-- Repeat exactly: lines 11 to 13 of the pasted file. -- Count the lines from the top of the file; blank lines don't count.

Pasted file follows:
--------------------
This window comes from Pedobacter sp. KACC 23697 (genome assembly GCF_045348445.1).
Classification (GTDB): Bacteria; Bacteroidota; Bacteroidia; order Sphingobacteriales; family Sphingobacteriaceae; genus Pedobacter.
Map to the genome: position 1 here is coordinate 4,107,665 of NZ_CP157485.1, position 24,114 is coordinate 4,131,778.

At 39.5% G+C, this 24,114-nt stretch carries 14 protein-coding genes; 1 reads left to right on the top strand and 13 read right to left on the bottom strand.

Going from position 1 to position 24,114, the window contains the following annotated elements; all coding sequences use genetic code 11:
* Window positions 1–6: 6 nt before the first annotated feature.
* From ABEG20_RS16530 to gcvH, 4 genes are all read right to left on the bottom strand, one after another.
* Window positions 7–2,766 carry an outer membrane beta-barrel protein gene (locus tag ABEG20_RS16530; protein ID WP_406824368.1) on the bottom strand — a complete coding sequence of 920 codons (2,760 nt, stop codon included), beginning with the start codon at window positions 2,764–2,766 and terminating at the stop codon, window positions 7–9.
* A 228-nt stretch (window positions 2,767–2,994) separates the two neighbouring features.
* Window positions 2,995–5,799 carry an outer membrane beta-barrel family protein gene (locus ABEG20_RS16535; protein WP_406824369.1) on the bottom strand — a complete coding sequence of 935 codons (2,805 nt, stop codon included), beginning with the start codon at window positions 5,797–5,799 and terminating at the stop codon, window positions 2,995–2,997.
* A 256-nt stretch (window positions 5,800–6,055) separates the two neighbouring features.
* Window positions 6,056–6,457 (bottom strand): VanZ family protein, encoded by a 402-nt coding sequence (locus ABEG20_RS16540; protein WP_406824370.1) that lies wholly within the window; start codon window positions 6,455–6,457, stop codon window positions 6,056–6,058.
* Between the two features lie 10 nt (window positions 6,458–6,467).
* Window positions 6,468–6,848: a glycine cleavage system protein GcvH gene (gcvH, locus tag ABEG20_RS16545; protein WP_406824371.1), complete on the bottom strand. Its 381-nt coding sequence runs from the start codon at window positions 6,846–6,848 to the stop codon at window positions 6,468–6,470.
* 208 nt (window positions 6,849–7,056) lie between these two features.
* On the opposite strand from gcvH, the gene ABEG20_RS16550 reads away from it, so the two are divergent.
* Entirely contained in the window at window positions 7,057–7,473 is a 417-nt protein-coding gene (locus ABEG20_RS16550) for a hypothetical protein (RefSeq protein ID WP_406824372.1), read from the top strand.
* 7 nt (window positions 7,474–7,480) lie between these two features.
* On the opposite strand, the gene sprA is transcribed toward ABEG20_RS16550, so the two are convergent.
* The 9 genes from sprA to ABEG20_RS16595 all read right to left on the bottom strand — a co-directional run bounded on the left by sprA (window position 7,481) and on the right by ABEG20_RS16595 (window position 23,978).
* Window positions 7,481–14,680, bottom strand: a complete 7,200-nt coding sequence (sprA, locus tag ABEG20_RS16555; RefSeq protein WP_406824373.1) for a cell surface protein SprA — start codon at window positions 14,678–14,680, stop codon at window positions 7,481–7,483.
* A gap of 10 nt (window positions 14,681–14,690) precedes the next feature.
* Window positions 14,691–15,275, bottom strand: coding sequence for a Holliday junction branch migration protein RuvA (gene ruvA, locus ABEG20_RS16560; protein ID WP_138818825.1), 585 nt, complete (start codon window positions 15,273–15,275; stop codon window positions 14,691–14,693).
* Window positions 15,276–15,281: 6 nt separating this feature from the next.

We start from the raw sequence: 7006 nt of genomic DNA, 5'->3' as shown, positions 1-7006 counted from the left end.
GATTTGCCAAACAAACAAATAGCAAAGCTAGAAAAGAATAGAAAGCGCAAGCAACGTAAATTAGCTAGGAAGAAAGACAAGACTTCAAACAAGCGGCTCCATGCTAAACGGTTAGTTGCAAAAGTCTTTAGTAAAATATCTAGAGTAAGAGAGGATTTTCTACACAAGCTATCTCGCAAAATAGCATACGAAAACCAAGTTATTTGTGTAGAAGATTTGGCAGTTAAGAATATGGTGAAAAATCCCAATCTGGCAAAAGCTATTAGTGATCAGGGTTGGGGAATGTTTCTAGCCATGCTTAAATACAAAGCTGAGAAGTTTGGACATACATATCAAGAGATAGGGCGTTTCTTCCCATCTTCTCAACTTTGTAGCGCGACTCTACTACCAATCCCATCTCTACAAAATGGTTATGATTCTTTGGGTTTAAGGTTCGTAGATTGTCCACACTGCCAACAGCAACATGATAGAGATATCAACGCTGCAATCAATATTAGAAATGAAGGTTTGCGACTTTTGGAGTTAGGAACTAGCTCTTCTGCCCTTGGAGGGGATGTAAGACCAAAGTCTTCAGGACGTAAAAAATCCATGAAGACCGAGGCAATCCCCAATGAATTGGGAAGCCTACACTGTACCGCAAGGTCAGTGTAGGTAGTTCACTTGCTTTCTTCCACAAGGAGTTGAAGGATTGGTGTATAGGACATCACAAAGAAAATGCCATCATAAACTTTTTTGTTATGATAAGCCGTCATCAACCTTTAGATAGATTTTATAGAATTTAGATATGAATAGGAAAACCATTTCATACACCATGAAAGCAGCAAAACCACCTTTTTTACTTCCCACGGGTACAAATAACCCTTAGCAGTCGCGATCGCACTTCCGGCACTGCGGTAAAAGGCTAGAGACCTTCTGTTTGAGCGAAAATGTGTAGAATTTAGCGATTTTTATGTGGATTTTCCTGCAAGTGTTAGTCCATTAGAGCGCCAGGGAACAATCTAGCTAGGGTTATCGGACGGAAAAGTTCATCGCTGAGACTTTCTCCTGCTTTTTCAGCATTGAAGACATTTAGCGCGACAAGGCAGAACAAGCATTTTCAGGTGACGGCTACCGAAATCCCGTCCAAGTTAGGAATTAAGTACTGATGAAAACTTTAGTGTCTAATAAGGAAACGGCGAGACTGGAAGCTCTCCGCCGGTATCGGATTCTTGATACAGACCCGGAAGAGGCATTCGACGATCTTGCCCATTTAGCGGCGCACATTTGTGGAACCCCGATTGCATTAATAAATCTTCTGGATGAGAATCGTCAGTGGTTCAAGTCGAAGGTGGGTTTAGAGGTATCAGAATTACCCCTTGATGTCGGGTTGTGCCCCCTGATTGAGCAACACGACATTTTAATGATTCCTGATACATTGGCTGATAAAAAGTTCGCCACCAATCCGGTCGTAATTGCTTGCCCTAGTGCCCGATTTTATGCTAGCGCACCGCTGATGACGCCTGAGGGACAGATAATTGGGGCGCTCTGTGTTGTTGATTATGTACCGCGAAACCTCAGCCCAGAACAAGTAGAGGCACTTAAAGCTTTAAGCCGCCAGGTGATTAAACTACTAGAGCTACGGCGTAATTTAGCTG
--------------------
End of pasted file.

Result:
* A 256-nt stretch (window positions 5,800–6,055) separates the two neighbouring features.
* Window positions 6,056–6,457 (bottom strand): VanZ family protein, encoded by a 402-nt coding sequence (locus ABEG20_RS16540; protein WP_406824370.1) that lies wholly within the window; start codon window positions 6,455–6,457, stop codon window positions 6,056–6,058.
* Between the two features lie 10 nt (window positions 6,458–6,467).